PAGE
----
Brain Insulin Plays Crucial Role in the Development of Diabetes
Researchers at Mount Sinai School of Medicine have discovered a unique function of brain insulin, suggesting that impaired brain insulin action may be the cause of the unrestrained lipolysis that initiates the development of and worsens type 2 diabetes.
A research team led by Christoph Buettner, MD, Assistant Professor of Medicine in the Division of Endocrinology, Diabetes and Bone Disease at Mount Sinai School of Medicine, injected a tiny amount of insulin into the brains of rats and then assessed the blood glucose and lipid metabolism in the rats bodies.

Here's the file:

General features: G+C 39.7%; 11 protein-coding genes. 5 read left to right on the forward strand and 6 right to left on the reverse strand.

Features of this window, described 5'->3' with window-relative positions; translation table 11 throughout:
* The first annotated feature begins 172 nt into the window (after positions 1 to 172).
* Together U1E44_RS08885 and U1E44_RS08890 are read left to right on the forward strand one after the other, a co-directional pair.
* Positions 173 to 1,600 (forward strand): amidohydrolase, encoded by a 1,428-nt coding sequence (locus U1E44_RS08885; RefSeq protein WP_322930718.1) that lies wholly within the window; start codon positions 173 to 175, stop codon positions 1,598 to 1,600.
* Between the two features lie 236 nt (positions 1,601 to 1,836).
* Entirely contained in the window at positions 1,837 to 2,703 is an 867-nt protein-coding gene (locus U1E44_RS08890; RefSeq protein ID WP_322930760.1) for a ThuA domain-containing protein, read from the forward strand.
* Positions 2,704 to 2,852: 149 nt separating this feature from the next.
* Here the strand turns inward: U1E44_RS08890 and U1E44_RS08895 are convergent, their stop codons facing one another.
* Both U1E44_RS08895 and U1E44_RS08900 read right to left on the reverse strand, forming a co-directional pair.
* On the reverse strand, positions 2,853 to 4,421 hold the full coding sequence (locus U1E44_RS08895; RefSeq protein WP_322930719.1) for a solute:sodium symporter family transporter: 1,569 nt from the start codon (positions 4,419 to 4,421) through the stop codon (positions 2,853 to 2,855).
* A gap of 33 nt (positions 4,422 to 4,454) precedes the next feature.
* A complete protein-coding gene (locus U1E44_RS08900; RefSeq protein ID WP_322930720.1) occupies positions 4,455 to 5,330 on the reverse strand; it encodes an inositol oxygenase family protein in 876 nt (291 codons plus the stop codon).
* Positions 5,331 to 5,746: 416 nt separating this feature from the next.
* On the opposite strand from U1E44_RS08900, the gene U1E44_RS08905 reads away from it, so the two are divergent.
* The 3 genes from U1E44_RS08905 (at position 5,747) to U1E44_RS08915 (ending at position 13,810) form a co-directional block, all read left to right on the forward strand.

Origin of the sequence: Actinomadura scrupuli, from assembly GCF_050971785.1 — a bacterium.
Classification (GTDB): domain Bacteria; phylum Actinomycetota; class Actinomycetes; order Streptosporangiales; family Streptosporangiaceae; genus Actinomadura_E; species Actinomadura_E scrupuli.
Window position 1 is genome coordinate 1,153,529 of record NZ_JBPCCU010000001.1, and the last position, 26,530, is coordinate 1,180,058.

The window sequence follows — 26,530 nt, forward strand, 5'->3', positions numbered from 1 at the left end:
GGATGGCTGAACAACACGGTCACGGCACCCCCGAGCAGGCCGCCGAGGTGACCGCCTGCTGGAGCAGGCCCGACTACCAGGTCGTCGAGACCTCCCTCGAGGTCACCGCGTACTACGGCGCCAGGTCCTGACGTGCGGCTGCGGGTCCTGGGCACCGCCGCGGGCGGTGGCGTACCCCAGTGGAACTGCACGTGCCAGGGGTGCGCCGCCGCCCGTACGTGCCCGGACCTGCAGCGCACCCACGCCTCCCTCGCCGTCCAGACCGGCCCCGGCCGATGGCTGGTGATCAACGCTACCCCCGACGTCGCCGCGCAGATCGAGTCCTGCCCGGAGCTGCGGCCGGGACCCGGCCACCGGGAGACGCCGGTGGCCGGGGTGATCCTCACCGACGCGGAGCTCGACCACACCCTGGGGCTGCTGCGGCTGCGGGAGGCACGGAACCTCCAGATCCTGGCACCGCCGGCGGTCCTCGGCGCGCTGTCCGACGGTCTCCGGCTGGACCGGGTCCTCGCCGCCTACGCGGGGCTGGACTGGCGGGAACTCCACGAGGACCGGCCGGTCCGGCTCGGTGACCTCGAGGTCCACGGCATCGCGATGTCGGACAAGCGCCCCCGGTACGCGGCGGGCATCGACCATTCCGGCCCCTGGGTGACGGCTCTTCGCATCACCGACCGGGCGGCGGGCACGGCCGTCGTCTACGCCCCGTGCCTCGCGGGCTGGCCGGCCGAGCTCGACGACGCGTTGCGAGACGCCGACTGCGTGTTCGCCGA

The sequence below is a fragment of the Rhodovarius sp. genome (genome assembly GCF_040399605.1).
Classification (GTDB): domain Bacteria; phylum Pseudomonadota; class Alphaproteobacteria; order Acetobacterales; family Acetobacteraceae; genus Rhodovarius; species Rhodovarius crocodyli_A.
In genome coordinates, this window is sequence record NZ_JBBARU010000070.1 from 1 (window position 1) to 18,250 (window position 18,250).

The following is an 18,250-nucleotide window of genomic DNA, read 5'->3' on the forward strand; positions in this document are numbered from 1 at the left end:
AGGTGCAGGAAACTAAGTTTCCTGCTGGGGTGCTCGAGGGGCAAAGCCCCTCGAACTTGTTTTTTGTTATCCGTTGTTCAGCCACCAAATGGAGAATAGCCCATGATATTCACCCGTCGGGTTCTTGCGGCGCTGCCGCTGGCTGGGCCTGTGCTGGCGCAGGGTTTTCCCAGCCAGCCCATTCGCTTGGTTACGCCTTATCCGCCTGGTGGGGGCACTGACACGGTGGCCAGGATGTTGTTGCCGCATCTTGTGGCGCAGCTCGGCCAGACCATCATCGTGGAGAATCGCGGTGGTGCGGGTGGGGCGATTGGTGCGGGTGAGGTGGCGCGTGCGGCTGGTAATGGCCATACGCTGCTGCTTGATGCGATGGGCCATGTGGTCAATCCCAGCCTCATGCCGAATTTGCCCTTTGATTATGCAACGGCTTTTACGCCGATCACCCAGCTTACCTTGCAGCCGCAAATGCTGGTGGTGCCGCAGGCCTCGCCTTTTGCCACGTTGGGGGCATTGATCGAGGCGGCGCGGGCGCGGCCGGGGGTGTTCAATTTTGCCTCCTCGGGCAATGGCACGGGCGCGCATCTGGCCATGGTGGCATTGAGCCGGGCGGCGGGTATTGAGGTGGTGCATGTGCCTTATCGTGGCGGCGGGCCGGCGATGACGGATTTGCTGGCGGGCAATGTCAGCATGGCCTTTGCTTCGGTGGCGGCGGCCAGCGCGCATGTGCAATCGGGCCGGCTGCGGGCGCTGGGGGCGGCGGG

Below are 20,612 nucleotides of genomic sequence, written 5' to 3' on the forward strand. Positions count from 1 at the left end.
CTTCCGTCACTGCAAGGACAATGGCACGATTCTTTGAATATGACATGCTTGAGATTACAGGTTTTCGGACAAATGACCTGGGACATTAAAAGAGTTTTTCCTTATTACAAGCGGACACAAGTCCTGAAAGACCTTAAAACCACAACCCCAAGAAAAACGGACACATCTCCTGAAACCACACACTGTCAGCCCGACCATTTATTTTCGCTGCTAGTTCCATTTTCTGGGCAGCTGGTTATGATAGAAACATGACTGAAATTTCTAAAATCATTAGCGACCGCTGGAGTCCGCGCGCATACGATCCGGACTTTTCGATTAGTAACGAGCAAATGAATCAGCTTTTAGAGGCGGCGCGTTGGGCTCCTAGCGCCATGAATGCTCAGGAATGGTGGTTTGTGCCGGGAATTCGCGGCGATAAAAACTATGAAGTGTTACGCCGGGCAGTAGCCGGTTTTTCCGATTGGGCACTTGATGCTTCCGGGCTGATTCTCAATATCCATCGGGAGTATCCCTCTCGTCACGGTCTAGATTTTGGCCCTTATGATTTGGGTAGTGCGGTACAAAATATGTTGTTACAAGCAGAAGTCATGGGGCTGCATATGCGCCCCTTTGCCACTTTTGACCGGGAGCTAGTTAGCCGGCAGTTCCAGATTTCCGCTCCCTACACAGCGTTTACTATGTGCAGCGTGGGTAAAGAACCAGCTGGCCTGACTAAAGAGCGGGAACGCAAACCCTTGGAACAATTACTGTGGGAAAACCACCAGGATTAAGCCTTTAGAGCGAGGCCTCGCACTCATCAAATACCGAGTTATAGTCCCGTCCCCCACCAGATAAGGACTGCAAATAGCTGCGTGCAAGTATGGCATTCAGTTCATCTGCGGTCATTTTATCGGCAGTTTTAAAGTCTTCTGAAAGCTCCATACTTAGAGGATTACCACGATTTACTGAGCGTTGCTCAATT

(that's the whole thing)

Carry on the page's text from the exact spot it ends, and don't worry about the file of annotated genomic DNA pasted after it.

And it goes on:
The research team found that brain insulin suppressed the lipolysis, a process during which triglycerides in fat are broken down and fatty acids are released. “Researchers previously believed that insulin's ability to suppress lipolysis was entirely mediated through insulin receptors expressed on adipocytes, or fat tissue cells.”
"When brain insulin function is impaired, the release of fatty acids is increased. This induces inflammation, which can further worsen insulin resistance, the core defect in type 2 diabetes.” Stated Dr. Buettner